NCERT History Class 6 – Notes of Chapter 6: New Questions and Ideas

After Samsara belongs to three religions Hinduism, Buddhisam and Jainism

Image of Religions Incorporating After Samsara

After Samsara belongs to three religions Hinduism, Buddhisam and Jainism

  • Cities affluent and lifestyles were altering in villages after Mahajanapadas and then many thinkers were started to appreciate these changes in society. They probably want to recognize as true connotation of life

    Map of India with cities important for Buddhisam

    Map Explaining Main Areas for Buddhisam

    Map of India with cities important for Buddhisam

Buddha

  • Buddha fit in to a small gana known as the Sakya gana, and was a Kshatriya.

  • He decided to conclude his own path to realization and meditation for days under a peepal tree at Bodh Gaya in Bihar, where he reached enlightenment and then he was renowned as the Buddha or the Wise One.

  • He taught for the first time at Sarnath, near Varanasi.

  • He had taken his last breath at Kusinara.

  • The Buddha had told that life is full of suffering and unhappiness; he told that this is formed because we have desires and requirements and he had defined this as Thirst or Tanah and he had teach that the continual desire could be removed by following limitation in everything.

  • He also told that people to be kind, and give respect to all the lives of others, counting animals.

  • He had told that outcomes of our actions (called karma), whether good or bad, touch us both in this life and the next.

  • He also revitalized people to think for them.

Upanishads

  • Other thinkers also had tried to find answers of difficult questions like “life after death”, performing of “ritual sacrifices” etc. before Buddha.

  • According to them there was something that last even after death and they had named it atman or the individual soul and the Brahman or worldwide soul and also believed that both the atman and the Brahman were one.

  • These concepts were recorded in the Upanishads and recognized as Vedic texts.

Jainism

  • Vardhamana Mahavira a most famous thinker of the Jainas was a contemporary of Buddha.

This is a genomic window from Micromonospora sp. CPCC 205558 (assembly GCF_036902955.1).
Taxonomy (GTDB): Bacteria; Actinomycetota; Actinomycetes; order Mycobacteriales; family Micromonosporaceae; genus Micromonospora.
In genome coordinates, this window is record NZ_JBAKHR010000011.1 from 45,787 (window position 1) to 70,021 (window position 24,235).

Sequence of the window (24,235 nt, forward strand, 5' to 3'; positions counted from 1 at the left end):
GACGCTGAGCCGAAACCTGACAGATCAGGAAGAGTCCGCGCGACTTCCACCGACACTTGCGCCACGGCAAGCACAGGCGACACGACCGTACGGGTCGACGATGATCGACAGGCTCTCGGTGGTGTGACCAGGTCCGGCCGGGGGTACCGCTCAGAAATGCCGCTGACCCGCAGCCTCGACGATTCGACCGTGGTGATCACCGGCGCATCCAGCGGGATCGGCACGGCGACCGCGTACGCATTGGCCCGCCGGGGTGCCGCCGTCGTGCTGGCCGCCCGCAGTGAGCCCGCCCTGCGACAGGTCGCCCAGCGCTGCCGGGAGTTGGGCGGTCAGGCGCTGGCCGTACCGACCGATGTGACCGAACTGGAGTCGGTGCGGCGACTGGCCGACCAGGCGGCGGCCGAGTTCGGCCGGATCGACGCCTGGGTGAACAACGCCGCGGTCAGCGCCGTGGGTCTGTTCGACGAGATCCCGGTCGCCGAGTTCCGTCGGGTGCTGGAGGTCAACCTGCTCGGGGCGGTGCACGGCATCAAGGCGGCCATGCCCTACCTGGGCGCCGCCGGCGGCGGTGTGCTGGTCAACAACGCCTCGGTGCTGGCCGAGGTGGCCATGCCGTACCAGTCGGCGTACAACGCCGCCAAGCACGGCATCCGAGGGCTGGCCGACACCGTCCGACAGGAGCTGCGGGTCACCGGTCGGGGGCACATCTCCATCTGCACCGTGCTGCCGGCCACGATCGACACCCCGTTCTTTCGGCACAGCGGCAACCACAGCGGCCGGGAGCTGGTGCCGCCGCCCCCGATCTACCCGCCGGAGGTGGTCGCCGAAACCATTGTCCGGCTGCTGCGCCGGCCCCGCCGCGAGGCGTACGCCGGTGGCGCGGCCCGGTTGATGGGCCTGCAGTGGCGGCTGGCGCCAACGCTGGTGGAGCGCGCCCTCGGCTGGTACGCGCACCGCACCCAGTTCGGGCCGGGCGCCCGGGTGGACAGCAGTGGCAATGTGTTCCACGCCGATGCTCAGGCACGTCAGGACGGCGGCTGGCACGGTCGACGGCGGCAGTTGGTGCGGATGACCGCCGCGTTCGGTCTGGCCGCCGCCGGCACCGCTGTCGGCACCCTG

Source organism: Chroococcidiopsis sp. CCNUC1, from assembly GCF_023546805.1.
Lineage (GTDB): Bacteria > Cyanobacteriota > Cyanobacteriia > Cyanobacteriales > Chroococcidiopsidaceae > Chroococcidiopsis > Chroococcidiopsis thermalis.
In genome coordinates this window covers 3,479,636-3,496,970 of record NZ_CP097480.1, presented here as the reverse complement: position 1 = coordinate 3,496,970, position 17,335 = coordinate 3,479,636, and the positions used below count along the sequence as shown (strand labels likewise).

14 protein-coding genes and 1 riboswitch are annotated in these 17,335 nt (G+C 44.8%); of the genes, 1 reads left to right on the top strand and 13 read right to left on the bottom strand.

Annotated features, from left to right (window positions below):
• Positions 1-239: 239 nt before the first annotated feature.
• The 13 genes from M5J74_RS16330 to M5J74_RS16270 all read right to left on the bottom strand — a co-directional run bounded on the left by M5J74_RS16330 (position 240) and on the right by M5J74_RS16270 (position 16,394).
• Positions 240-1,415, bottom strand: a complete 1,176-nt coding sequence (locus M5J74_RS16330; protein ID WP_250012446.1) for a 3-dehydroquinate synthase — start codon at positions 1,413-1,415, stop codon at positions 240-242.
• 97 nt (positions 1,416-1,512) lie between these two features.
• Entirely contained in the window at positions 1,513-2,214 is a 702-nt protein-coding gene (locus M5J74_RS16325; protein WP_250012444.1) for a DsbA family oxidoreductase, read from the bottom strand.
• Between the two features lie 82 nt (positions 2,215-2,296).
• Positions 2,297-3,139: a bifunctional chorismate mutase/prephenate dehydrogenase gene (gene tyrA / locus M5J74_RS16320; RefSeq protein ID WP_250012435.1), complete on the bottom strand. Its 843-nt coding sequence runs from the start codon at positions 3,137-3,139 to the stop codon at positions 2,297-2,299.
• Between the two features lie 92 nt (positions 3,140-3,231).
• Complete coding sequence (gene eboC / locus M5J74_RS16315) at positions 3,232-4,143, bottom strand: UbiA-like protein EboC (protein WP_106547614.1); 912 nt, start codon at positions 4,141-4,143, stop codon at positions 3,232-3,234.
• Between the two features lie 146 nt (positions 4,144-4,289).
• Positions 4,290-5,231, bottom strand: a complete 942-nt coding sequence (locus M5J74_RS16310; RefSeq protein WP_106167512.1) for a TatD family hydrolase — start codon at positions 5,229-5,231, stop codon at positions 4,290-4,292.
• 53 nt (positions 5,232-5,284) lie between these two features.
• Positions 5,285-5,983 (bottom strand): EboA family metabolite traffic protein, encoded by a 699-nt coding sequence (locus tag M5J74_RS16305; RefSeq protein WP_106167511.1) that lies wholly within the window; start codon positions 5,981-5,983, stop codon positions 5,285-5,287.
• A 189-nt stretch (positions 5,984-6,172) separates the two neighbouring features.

• Vardhamana Mahavira was a prince of Kshatriya, Lichchhavis a group which was part of the Vajji sangha.

  • His simple policy is “men and women who wished to know the truth must leave their homes” and also has to follow very strictly the rules of ahimsa, which means that not hurting or killing any living beings.

  • For most men and women it was very difficult to follow these severe rules like continue nude or upholding celibacy eg: farmers find it difficult to follow because they can’t wild plant out bugs.

  • Normal people were able to understand the teachings because it is in Prakrit language.

  • Traders had mostly maintained Jainism.

The sangha

  • The Mahavira and the Buddha both felt that only those who left their homes could gain true knowledge and they decided for them to stay composed in the sangha, an association of those who left their homes.

  • Vinaya Pitaka is the book which includes instructions for the Buddhist sangha.

  • And peoples including brahmins, kshatriyas, merchants, labourers, barbers, courtesans, children and slaves who engaged with the sangha led simple lives.

Monasteries

  • During the rainy season, when it was very difficult to travel only at that time both Buddhists and Jainists remained in one place.

  • These shelters were called viharas and the initial viharas were made of wood, and then of brick. Some were even in caves that were dug out in knolls, particularly in western India.

System of ashramas

  • Brahmins developed this ashramas at the same time of Buddha and Jain.

  • It is used as for a stage of life in its place of people live and meditates.

  • Four ashramas were recognised:

    1. Brahmacharya

    2. Grihastha

    3. Vanaprastha

    4. Samnyasa

    Image dipicting the 4 ashramas were recognised: I. Brahmacharya II. Grihastha III. Vanaprastha IV. Samnyasa

    Image Dipicting Ashrama's

    Image dipicting the 4 ashramas were recognised: I. Brahmacharya II. Grihastha III. Vanaprastha IV. Samnyasa

  • Women were not allowed to study the Vedas, and they had to follow the ashramas chosen by their husbands normally.

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